We can open scripts and delete them in the PowerLanguage .NET Editor, or export them to an archive file. But how do we import scripts?

Importing scripts in the PowerLanguage .NET Editor

The PowerLanguage .NET Editor is the primary tool for creating and editing indicators, trading strategies, and functions in MultiCharts .NET (MultiCharts, 2014). While we can also edit those scripts in other programs (like Visual Studio), things like removing, exporting, and importing scripts is only possible in the PowerLanguage .NET Editor.

We import scripts in the PowerLanguage .NET Editor with a window called ‘Import Studies’. Studies is the collective term that MultiCharts .NET uses for indicators, signals (which are trading strategies), and functions (MultiCharts Wiki, 2013). These are more commonly known as scripts.

We import scripts with a PowerLanguage .NET Archive file, which is a file generated by exporting MultiCharts .NET scripts. One archive file can contain multiple scripts, and during importing we can choose which of the included scripts we want to add to the PowerLanguage .NET Editor.

By the way, those PowerLanguage .NET Archive files (with the .pln file extension) are different from the PowerLanguage Archive files that have a .pla file extension and are used by the regular MultiCharts PowerLanguage edition. Because of that, scripts from MultiCharts .NET cannot be used in regular MultiCharts, and vice versa (Henry MultiCharts, 2013).

Importing a script in the PowerLanguage .NET Editor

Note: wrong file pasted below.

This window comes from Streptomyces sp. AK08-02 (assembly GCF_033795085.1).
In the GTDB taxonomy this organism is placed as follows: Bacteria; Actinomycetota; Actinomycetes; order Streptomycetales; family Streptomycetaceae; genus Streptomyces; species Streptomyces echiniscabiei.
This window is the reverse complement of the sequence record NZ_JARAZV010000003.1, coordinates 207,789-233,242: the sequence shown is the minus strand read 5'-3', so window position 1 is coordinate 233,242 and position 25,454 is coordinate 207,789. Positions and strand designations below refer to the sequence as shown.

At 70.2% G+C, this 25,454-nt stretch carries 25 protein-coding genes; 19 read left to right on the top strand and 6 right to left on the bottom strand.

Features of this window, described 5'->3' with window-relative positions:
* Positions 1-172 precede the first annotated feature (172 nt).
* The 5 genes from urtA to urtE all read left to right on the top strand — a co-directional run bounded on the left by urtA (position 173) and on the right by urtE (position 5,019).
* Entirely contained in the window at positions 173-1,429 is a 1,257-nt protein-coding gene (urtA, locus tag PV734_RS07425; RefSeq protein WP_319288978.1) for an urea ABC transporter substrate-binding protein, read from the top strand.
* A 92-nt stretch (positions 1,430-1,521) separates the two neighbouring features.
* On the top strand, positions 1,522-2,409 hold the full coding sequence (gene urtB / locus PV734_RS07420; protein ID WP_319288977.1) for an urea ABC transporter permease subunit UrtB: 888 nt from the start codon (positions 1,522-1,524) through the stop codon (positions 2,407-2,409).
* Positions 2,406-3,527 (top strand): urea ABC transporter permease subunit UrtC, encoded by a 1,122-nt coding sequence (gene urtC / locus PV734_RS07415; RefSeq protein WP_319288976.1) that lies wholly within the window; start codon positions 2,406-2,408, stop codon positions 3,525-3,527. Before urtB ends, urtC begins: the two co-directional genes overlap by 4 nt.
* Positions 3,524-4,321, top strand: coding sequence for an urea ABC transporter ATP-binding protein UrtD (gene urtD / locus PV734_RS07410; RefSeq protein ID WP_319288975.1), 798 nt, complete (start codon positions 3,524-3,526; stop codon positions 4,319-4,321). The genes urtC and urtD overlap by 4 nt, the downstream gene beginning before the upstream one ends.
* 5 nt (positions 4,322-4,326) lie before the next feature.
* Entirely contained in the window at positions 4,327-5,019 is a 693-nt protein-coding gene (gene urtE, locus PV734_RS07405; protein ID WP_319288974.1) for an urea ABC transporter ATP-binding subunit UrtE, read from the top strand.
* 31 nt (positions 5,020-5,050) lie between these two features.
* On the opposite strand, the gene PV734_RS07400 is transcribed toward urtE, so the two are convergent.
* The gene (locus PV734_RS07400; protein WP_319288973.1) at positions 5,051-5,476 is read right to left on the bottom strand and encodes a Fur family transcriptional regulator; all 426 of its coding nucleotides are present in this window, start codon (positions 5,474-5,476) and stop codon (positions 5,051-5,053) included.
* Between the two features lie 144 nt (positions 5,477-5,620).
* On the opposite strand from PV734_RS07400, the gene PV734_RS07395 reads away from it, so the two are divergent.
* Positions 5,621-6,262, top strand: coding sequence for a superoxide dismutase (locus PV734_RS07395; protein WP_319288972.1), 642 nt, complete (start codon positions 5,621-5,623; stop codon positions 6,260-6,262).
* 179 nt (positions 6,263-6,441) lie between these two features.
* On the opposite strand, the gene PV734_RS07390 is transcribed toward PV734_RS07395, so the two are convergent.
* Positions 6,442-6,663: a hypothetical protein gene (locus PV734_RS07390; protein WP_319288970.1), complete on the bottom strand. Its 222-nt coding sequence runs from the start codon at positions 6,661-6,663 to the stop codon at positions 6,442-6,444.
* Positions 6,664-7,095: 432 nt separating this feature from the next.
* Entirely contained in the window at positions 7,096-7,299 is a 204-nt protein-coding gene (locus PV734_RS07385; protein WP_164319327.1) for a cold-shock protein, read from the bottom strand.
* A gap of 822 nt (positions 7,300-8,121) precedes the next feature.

To import a script in the PowerLanguage .NET Editor, we first start the code editor and then click on the ‘File’ menu and select ‘Import…’ (the Ctrl + I keyboard shortcut):

File menu of the PowerLanguage .NET Editor

That brings up a window where we can browse to the script(s) that we want to import:

Import Studies window

We import scripts with a PowerLanguage .NET Archive file that can contain one or several scripts. Such a .pln file is the only type of file that we can import in the PowerLanguage .NET Editor:

File types that can be imported in the PowerLanguage .NET Editor

Let’s say that the script we want to import is in the ‘Downloads’ folder. So we navigate to this folder, select its archive file, and press ‘Open’ (or double-click on the file):

Importing a PowerLanguage .NET Archive file

This brings up the ‘Import Studies’ window that shows the contents of the .pln file:

Import Studies window with contents PowerLanguage .NET Archive file

Here we see that our archive file contains no functions or indicators, but does include one strategy. Since this strategy is already selected (visible by the icon before the script), we click on ‘OK’ to import it.

After that we get a confirmation that the script has been imported:

Trading strategy imported successfully

When a file is imported in the PowerLanguage .NET Editor, it’s compiled automatically and ready to use in the MultiCharts .NET platform. We can also open the script now with the ‘Open Studies’ window (Ctrl + O or the button on the toolbar) or open it from the ‘Studies’ panel.

For that latter, we need to expand the ‘Signals’ folder (since we’ve imported a strategy):

Expand Signals folder in Studies window

Then we look for the strategy we’ve just imported (‘Example_Strategy’):

Browse to example trading strategy

Double-clicking on the script’s name opens it in the PowerLanguage .NET Editor, ready to be edited: